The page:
Cleaning Q&A: Improving Corrosion Protection of Zinc Phosphate
How do I meet a 48-hour salt spray requirement?
Q. How can I make my zinc phosphate conversion coating process meet a 48-hour salt spray requirement?
A. You do not mention if the zinc phosphate coating you are applying is considered a “heavy” phosphate that will be coated with oil for additional corrosion protection or a traditional phosphate that will be painted. In general, all phosphating processes can be applied with a fairly wide range of coating weights. With all other factors constant, a higher coating weight will produce a greater corrosion resistance than a lower one.
The heavy zinc phosphating process can be applied in the range of 1,000–2,000 mg/ft2. This will typically produce a large surface crystal structure that is a good base for retention of oil as a rust preventative. A heavy zinc phosphate with oil will easily satisfy your 48-hour salt spray requirement.
A traditional zinc phosphate is typically applied in the range of 100–500 mg/ft2, but is often modified with an additive to produce a microcrystalline structure. Additional steps for this type of pretreatment can be an “activating” rinse that will nucleate a higher number of crystal sites and a sealing rinse that will provide additional corrosion protection. This type of zinc phosphate is rarely used alone (without the addition of a paint topcoat). However, if it is done as part of a quality control regimen, then the microcrystalline zinc phosphate at the higher end of the coating range along with a seal rinse should be capable of meeting a 48- to 72-hour salt spray requirement.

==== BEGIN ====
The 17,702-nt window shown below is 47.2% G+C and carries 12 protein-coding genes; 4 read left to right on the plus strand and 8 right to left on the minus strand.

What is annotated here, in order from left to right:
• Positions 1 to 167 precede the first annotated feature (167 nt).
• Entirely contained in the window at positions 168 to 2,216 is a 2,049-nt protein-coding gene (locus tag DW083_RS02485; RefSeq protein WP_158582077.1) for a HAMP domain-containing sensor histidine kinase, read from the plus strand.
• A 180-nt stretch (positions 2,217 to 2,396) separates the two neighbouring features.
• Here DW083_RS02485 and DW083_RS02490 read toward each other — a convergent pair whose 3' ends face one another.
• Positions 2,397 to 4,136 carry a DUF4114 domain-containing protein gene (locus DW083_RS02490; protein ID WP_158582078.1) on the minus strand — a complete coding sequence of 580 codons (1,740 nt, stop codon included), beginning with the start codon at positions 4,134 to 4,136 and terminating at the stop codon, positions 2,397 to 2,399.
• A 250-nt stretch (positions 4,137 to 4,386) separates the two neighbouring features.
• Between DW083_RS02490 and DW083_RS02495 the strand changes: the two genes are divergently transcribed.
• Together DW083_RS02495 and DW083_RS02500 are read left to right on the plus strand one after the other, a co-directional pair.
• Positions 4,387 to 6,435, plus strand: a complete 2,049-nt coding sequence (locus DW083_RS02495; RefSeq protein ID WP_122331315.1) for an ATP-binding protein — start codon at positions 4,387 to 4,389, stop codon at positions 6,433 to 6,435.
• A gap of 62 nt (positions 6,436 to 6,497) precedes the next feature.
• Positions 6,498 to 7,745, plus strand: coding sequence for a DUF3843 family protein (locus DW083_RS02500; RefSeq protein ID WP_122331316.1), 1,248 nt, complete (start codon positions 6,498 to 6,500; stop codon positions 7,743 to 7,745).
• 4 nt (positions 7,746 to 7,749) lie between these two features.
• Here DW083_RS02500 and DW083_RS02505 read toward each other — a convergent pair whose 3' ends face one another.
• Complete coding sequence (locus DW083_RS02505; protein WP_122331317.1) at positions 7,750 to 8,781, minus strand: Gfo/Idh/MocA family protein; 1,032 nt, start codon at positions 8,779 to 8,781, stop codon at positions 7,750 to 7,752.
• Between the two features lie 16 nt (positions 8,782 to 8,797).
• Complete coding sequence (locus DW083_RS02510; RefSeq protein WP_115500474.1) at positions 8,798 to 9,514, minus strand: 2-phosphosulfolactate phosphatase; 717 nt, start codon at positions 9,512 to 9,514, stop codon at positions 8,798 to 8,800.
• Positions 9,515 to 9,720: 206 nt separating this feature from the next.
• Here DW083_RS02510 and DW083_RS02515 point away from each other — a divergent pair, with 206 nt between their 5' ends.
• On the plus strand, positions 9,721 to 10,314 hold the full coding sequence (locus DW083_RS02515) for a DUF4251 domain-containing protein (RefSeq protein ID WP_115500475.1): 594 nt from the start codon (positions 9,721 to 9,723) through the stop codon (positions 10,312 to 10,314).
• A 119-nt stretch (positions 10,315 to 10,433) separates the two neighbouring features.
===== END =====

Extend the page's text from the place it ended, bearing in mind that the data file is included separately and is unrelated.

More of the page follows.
Originally published in the October 2015 issue.
The processes, chemicals and equipment, plus control and troubleshooting.
The German Association of the Automotive Industry’s VDA Volume 19 is the first comprehensive standardization document for characterizing the cleanliness of products within the automotive industry’s quality chain.
Specific questions about zinc phosphate and pretreatment are answered in one article...